Disney’s partial California Adventure reopening: Why our safe spaces in 2020 feel forever changed
On Thanksgiving, I made a decision that was in direct opposition to what my gut instincts told me to do: I went to the Disneyland Resort to dine at Disney California Adventure.
It was the fourth time I had dined out during the pandemic — solo twice before, and once on a date, the latter the result of a complex calculation that I made in which the risks of continuing to be alone, as well as the risk of infection, both seemed to pale in comparison to the potential of the person I met. (Sadly, the relationship went nowhere.)
In times of stress, anxiety and depression — and 2020 has been all of that and more for so many of us — it’s often comforting to visit a familiar place, a place that can reassure us that we’re still a part of a broader community, and a place that can take our mind off of reality, if even for a brief moment.
I’ve long tapped Disneyland to fill that role. More than a simple theme park, Disneyland for Southern California and beyond is on par with the region’s finest, more stereotypically art-minded institutions, a reflection of American Pop art that is at once frozen in time and in constant evolution.
The romance of Main Street and silliness of Cars Land could not exist without the cast that brings those art-directed theme park universes to life. Now they face layoffs.
And so, for the first time since March I found myself again inside a Disney theme park, a place I frequented often prepandemic and anticipate doing so again someday.
That someday, however, feels further away now than it has at any point during the last nine months.
To be sure, I had a lovely time at Carthay Circle, one of the resort’s finest restaurants, and I was happy to see some familiar staff. I do not regret going, but my time at Disney California Adventure — where only the park’s main drag was open for shopping and eating — felt tentative, a half-step everyone was taking in an effort to will ourselves into false comfort.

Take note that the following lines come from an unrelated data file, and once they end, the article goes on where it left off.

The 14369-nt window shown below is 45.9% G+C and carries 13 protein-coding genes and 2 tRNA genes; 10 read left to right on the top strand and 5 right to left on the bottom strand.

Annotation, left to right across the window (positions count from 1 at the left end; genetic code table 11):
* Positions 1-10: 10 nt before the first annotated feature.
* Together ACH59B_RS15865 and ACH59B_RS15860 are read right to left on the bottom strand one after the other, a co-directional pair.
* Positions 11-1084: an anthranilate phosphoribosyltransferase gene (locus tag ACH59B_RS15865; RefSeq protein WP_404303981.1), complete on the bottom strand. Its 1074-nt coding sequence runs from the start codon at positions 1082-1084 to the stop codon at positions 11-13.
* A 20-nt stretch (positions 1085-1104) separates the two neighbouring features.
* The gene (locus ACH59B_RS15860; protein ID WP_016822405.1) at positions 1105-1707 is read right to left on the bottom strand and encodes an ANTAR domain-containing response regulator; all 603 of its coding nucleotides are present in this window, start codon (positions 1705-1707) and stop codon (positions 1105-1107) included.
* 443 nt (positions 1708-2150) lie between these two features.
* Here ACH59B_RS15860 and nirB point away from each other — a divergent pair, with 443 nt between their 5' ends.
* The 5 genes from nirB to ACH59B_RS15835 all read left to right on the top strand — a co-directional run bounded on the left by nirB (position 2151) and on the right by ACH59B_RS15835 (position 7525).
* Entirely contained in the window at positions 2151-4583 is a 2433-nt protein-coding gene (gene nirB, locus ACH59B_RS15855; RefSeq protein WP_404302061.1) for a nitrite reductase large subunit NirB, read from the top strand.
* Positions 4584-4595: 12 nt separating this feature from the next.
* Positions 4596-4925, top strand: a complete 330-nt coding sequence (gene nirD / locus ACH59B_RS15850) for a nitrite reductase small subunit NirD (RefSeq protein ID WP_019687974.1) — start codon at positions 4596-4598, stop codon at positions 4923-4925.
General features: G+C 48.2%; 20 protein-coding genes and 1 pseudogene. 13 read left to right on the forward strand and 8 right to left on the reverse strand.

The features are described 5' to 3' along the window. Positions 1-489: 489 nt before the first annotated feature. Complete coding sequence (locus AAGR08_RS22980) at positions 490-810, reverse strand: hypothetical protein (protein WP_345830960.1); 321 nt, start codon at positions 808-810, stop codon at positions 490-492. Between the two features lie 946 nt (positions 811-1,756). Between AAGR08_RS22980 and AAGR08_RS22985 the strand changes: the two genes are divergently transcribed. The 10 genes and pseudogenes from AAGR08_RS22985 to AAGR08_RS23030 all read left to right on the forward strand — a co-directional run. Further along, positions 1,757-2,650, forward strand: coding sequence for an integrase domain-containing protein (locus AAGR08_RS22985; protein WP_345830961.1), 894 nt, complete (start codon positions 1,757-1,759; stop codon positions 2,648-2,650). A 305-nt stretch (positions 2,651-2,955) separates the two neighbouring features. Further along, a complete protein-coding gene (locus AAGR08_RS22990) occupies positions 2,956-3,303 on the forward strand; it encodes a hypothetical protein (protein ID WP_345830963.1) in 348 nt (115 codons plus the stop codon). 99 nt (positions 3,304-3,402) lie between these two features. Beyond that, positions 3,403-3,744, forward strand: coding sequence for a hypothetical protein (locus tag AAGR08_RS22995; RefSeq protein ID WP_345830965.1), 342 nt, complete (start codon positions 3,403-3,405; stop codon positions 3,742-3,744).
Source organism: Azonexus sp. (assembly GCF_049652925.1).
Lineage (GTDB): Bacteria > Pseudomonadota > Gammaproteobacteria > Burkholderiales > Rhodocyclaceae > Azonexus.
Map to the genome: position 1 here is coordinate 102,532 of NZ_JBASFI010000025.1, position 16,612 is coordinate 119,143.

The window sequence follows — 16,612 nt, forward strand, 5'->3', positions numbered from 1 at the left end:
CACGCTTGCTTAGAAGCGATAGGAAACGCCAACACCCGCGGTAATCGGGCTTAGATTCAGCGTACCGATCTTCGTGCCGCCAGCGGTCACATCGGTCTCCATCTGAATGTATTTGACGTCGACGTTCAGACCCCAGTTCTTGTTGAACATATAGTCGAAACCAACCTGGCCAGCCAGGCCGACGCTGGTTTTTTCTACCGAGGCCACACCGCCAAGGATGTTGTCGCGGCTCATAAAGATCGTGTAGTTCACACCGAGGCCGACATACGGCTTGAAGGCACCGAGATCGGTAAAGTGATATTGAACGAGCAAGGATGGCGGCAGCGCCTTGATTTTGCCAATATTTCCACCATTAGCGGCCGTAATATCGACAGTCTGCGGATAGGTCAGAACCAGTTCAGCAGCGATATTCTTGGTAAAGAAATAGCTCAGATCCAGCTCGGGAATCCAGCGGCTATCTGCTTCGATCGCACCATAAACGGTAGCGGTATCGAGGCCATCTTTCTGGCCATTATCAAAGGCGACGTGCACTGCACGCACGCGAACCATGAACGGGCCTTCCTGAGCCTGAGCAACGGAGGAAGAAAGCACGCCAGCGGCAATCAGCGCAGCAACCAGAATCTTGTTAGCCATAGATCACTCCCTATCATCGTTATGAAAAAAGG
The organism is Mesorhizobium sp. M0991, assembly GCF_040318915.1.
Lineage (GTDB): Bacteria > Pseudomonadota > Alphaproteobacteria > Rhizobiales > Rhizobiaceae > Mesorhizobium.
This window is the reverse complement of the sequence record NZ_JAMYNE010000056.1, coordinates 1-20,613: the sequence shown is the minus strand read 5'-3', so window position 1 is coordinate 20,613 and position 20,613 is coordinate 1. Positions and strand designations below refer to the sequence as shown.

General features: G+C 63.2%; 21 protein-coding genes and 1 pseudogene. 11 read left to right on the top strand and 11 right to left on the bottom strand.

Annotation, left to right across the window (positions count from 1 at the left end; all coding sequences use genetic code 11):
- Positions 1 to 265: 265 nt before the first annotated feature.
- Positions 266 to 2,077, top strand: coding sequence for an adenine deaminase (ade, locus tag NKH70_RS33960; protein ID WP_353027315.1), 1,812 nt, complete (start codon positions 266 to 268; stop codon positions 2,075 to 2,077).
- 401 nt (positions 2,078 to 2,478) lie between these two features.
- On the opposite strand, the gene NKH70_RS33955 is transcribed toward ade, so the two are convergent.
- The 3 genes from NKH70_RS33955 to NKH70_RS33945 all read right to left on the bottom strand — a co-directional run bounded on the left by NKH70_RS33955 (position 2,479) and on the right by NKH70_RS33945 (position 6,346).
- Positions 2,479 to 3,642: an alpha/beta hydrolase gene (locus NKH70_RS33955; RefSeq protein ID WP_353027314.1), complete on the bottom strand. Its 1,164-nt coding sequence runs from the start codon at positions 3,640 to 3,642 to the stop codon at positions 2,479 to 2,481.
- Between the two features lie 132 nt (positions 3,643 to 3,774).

Any momentary solace at seeing familiar sights and people was replaced the next day with a sense of sadness, the realization that the parks are being used in ways they’re not intended to be — as a mall, and with a wait staff trying to dance away from those without masks.
And now, amid the largest and most dangerous surge in COVID-19 infections to date, plus a new stay-at-home order in effect for at least three weeks, even those scenes can’t happen. Downtown Disney has again been limited to retail and takeout only, and neighboring theme park Knott’s Berry Farm is halting its ticketed holiday food-tasting event. But neither, to me, felt like a way forward in this moment, in which local, state and federal leaders are still contradicting themselves, unable to create consistent messaging around either public health or business stability.
At Knott’s and Downtown Disney I watched how guests waited until the last possible moment to put on face masks, which is less an indication that theme parks can enforce rules and more a symbol of our nation’s failure in establishing them as necessary. I don’t believe this was the fault of any of those who have worked tirelessly to make our theme parks feel safe. The staff members at Disney, as well as at Knott’s Berry Farm, have been nothing less than exemplary in the effort to keep people distant and masks above the nose.
I was particularly relieved, for instance, when the wait staff at Carthay instructed diners to keep masks on at all times, removing them only to take a drink or a bite. And I was simultaneously annoyed that the dude two tables away from me interpreted this as meaning he should never once lower his beer below midchest.
The 100-year-old Knott’s Berry Farm, which had been creative over recent months with ticketed food events and limited entertainment, as well as the 65-year-old Disneyland, have long represented the shifts in Southern California leisure culture, presenting idealized versions of a cinematic past alongside cultural pastiches and, especially in the case of Disneyland, an optimistic vision for where we have yet to go.
Yet that leaves the present.